The absence of a UK-owned hyperscale cloud provider means the government has little choice but to buy cloud services from US-owned companies, Stevens added. “The bottom line is that the UK would always have had to find a private-sector partner for cloud services because the UK doesn’t have that capacity and hasn’t been willing to invest in developing one,” he said. “Other countries are in a similar position, which raises questions about US companies as single points of failure.”

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The fact that the deal was not reported publicly is also not unusual, Stevens said. “Most defence and security procurement is not a matter for public discussion. If it were, nothing would get done.

“However, this is precisely the sort of decision that should be reviewed by the relevant parliamentary committees and the Intelligence & Security Committee of Parliament. There is clearly public demand for examination of this, although I would dispute the view that the decision itself was somehow illicit or underhand.”

Other European countries have made moves to protect their ‘cloud sovereignty’. France and Germany have collaborated on a European Secure Cloud certification, and hyperscale cloud providers have partnered with local tech companies to offer services to their respective governments. In France, for example, Capgemini and Orange have built a platform called Bleu, based on Microsoft’s cloud services, for use by the French government. Google Cloud has partnered with Thales in France, and T-Systems in Germany, for similar services.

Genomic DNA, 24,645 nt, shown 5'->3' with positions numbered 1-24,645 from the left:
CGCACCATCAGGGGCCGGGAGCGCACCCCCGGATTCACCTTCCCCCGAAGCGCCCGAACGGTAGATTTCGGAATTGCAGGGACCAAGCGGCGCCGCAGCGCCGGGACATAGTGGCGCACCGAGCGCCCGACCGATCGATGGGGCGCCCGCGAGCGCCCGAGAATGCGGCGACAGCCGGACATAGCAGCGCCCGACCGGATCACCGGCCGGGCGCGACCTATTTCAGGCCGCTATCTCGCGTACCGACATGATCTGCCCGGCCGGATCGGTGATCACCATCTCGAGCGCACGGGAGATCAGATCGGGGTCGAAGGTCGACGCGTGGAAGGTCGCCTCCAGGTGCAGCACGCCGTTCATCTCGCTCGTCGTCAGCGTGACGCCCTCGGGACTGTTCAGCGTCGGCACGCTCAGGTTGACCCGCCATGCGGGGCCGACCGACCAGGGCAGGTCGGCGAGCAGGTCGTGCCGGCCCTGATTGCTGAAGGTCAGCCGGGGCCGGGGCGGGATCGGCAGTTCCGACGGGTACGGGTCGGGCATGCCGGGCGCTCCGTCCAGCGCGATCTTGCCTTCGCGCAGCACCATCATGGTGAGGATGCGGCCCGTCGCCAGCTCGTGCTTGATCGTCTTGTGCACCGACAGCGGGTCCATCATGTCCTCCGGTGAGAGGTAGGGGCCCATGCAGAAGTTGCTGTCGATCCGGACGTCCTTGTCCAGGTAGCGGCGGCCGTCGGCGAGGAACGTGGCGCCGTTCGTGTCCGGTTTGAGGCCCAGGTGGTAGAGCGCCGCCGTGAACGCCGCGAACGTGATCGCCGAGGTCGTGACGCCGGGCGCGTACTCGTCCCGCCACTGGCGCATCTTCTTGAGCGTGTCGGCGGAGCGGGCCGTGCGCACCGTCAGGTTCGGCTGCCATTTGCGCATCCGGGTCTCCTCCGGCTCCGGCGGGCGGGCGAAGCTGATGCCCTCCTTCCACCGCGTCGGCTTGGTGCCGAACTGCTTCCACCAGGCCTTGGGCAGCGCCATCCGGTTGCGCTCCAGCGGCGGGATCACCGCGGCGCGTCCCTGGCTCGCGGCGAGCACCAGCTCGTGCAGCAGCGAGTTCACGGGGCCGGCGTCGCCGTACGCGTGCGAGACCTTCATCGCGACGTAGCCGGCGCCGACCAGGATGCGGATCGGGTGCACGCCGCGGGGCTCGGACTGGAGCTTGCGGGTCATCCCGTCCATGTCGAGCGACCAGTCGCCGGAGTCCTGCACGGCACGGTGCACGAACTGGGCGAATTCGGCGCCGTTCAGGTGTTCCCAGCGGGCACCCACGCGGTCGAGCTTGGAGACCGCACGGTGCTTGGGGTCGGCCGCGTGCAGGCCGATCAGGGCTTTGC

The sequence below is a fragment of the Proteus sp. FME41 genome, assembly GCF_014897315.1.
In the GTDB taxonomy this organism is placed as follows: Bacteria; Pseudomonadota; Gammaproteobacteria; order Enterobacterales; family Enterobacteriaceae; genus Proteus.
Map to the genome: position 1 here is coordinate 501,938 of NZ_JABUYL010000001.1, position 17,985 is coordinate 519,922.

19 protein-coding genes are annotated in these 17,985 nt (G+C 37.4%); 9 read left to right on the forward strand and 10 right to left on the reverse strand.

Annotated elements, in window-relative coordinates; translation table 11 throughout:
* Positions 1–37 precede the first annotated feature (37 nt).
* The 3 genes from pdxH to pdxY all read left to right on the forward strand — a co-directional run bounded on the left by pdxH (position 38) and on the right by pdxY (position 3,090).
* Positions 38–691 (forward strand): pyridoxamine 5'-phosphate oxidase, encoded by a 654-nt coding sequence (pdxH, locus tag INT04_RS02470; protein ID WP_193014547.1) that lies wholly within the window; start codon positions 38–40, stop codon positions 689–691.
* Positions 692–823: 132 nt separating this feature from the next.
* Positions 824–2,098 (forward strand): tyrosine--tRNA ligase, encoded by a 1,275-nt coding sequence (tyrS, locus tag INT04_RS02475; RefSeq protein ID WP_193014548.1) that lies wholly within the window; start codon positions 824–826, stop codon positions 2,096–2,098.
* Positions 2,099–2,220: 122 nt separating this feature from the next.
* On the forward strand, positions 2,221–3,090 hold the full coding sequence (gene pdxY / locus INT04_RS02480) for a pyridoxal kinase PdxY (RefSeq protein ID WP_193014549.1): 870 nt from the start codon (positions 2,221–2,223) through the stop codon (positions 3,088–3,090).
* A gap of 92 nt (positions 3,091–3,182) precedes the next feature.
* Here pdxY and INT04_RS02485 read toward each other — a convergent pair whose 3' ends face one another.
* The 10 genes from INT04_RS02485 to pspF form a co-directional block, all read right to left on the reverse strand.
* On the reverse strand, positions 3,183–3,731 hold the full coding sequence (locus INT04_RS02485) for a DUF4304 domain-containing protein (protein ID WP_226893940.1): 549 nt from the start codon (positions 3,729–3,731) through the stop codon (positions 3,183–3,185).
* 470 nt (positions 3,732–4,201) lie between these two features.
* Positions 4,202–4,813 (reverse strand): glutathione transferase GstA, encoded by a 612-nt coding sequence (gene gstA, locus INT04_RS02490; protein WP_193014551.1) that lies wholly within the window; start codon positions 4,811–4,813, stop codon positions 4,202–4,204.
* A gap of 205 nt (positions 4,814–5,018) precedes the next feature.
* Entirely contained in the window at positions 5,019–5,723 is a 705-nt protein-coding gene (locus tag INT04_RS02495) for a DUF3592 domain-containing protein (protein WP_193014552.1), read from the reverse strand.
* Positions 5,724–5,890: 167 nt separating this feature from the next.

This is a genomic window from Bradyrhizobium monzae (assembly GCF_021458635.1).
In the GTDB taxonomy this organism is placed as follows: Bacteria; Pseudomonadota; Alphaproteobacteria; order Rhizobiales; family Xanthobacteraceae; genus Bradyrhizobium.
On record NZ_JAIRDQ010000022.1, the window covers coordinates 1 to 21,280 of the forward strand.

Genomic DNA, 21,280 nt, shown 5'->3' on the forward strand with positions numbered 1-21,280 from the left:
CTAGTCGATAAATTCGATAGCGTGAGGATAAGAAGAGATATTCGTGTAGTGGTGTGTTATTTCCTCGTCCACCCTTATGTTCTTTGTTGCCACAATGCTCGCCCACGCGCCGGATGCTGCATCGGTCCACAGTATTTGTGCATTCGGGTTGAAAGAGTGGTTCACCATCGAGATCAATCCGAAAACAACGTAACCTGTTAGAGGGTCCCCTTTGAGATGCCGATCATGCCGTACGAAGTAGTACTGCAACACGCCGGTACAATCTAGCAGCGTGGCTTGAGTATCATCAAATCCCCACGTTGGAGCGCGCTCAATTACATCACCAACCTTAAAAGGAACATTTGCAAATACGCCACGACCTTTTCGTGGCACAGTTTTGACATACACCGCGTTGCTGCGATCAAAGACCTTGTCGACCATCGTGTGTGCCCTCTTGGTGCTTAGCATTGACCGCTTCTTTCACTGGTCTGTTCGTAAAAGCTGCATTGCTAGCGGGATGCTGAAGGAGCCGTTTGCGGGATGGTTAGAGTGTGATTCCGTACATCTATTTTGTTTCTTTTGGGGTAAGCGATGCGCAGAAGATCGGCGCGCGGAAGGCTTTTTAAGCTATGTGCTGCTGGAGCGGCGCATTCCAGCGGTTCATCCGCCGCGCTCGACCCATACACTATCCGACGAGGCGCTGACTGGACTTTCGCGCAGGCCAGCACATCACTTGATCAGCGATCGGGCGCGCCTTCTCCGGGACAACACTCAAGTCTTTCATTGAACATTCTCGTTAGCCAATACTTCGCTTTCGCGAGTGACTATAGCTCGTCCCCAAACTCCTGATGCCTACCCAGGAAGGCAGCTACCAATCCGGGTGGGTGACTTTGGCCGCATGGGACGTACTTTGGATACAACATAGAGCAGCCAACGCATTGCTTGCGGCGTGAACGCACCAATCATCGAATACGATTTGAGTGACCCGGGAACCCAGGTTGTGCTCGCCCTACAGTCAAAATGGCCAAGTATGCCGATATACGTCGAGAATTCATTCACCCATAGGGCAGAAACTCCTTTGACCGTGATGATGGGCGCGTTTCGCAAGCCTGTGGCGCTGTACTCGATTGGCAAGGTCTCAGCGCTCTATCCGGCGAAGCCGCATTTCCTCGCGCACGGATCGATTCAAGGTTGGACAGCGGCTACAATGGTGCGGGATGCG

The UK, by contrast, “seems to take a ‘don’t care’ approach and is quite comfortable with the role of the US cloud providers,” Mike Small, distinguished analyst at KuppingerCole, told Tech Monitor last week.

Ransomware attacks on the increase in the UK

News of the UK intelligence agencies’ contract with AWS coincided with the revelation by GCHQ’s boss that ransomware attacks on British institutions have doubled during the past year. The reason for this is simply that ransomware works, said Jeremy Fleming, head of GCHQ, at The Cipher Brief Annual Threat Conference. “It just pays.”

This uptick is not a surprise and is part of a global problem, David Bicknell, principal analyst at GlobalData, told Tech Monitor. Bicknell says there is a need for more practical guidance from the National Cyber Security Centre [NCSC], the UK’s body providing advice on cyber threats. “Discussing 'red lines and behaviours' and going after 'links between criminal actors and state actors' is of little practical use to UK organisations facing ransomware threats.”

Ransomware threats targeting the cloud are also on the increase, as criminals target the treasure trove of data stored in such services. Earlier this year, a study by cloud security provider Ermetic found that "at least 90%" of AWS S3 cloud storage instances are vulnerable to ransomware attacks, although this is due to misconfiguration by users, not the underlying security of the platform. "It's not a matter of if, but when, a major ransomware attack on AWS will occur," said Shai Morag, CEO of Ermetic.